Nyambirai’s application dismissed

A High Court Justice has dismissed the application by prominent lawyer and businessman Tawanda Nyambirai to have the court hear his matter on an urgent basis and block Statutory Instrument (SI) 142 of 2019.

High Court Justice Musakwa in his ruling removed the application from the urgent roll as it could not jump the queue and be heard on an urgent basis.

Considering when the Statutory instrument was published, this application cannot jump the queue and be heard on an urgent basis,” the judgement reads.

“It is also noted that the applicant does not explain why no action was taken at the earliest opportunity. There is no canvassing of the irreparable harm that is feared and whether there are no satisfactory ordinary remedies at the disposal of the applicant.

“Can the application be removed from the urgent roll.”

Nyambirai was seeking a court order to stop Finance minister Mthuli Ncube and the Reserve Bank of Zimbabwe governor John Mangudya from introducing any policies, regulations or decisions that may affect the value of the foreign currencies held by banks before June 24.

He argued that he was representing his own interests and account holders who held foreign currency when Statutory Instrument (SI) 142 of 2019 was gazetted.

Nyambirai accused Ncube and Mangudya of ‘churning out half-baked statutory instruments’ and impromptuly making themselves the executive, Parliament and the public in all matters financial.

As holders of RTGS balances that were converted to RTGS dollars, we are the public, we are being deprived!,” he said.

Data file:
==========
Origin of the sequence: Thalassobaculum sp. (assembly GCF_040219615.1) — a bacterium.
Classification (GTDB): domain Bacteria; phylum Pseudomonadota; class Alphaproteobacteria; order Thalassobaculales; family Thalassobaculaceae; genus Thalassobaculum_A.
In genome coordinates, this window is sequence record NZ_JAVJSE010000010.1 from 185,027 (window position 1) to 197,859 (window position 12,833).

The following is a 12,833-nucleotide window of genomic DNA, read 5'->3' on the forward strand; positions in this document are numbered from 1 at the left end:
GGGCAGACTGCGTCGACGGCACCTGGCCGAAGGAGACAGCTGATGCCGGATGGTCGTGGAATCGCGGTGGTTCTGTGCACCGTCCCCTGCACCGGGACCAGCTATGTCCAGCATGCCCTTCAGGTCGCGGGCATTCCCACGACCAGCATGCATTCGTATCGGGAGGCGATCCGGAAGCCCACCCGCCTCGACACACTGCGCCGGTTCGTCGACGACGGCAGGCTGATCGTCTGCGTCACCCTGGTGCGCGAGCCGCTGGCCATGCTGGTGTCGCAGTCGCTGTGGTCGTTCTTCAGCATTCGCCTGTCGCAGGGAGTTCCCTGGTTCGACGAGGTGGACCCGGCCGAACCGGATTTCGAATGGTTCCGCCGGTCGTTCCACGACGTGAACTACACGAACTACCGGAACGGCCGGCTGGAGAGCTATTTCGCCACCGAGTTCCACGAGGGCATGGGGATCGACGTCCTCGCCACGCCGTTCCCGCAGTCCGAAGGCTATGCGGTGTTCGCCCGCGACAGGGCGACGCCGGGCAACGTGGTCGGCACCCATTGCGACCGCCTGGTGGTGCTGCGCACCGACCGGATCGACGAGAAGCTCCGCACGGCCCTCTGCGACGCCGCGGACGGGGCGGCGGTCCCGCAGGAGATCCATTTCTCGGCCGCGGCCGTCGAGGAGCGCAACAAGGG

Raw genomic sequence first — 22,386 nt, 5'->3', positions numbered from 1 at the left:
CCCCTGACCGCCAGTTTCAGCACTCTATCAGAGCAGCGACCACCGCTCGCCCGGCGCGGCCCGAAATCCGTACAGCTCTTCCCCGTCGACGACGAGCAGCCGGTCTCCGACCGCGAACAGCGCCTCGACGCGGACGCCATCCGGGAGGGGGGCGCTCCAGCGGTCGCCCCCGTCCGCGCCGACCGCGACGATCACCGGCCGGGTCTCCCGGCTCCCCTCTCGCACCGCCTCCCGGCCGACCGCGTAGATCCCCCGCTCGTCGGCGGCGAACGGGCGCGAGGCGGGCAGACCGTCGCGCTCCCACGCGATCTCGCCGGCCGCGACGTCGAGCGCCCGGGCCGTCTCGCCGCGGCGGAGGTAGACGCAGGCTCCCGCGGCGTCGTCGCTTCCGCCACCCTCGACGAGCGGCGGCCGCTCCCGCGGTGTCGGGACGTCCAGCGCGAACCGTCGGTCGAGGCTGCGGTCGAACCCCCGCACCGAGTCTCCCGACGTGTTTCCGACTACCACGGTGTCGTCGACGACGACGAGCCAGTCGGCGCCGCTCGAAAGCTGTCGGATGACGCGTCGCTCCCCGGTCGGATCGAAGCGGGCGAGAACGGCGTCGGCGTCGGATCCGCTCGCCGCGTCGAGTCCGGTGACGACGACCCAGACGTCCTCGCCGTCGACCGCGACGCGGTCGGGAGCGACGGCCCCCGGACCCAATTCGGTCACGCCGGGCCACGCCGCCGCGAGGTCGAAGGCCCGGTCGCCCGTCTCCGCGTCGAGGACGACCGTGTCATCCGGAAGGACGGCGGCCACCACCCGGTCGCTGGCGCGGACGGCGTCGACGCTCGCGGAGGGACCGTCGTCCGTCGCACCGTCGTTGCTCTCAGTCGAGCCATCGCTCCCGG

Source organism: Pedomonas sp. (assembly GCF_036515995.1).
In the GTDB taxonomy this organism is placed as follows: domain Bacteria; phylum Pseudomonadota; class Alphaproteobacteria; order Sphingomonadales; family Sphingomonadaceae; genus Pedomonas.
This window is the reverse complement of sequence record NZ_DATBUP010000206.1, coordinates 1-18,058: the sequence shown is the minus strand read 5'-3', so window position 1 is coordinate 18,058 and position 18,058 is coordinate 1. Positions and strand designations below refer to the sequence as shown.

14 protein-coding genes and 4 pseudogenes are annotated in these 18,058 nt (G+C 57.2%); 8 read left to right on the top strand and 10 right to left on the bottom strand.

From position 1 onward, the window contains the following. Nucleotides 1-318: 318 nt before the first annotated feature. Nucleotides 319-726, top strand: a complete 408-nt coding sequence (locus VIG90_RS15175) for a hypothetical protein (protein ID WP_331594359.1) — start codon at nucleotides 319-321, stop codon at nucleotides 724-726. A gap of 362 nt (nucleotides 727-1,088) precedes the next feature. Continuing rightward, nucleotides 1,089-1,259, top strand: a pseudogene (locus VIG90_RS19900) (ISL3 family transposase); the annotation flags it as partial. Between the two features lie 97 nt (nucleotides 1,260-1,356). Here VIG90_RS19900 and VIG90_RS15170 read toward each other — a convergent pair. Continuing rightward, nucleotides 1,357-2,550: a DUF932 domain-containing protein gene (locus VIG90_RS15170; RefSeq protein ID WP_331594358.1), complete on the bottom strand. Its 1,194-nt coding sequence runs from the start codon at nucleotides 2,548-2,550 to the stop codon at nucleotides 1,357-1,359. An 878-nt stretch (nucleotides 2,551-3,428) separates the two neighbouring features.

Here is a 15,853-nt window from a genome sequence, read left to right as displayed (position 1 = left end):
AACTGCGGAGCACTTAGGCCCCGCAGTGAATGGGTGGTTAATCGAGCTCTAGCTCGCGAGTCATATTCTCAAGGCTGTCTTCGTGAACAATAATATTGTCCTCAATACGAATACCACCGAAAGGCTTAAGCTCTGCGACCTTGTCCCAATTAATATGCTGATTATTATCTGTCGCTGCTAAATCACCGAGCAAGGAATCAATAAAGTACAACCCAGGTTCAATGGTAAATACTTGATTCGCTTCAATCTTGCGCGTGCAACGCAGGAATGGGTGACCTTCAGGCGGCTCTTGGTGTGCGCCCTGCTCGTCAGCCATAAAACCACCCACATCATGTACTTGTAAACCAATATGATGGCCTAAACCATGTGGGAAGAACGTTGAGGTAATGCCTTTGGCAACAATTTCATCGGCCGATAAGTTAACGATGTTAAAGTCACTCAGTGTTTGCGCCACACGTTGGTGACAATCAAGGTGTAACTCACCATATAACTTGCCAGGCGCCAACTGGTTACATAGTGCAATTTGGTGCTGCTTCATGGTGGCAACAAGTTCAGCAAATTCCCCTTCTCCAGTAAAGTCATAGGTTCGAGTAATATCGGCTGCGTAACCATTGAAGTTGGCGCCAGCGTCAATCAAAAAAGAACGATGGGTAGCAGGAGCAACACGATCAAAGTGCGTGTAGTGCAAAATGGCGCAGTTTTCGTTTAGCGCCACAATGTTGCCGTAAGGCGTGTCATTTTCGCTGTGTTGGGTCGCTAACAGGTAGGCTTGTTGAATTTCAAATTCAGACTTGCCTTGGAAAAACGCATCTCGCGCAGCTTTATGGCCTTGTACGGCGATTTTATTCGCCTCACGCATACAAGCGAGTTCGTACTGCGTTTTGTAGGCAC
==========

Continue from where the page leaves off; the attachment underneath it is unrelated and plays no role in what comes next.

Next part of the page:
We are aggrieved by the deprivation. In a democracy, such far-reaching laws are supposed to be taken to Parliament at least, or be subjected to a referendum,” he said in his founding affidavit.

The rate at which the first and second respondents (Ncube and Mangudya) are churning out half-baked statutory instruments gives me the feeling that the first and second respondents are now ruling us by decree.They have themselves become the executive, Parliament and the public in these matters.

Although it may be said to be in the public interest to reduce the domestic debt that was going to result from the payment of compensation on the conversion of RTGS balances and bond notes and coins to RTGS dollar, it is undemocratic and unfair to simply avoid domestic debt by impoverishing the very public that first and second respondents are supposed to serve.” 

Nyambirai is also challenging section 44C of the RBZ Act, which he said violated the constitution.

I also contend that the following restrictions imposed by the second respondent’s Exchange Control Directive RU102/2019 dated June 25, 2019 constitute a compulsory deprivation of property in contravention of section 71(3) of the constitution of Zimbabwe and must therefore be nullified,” he said.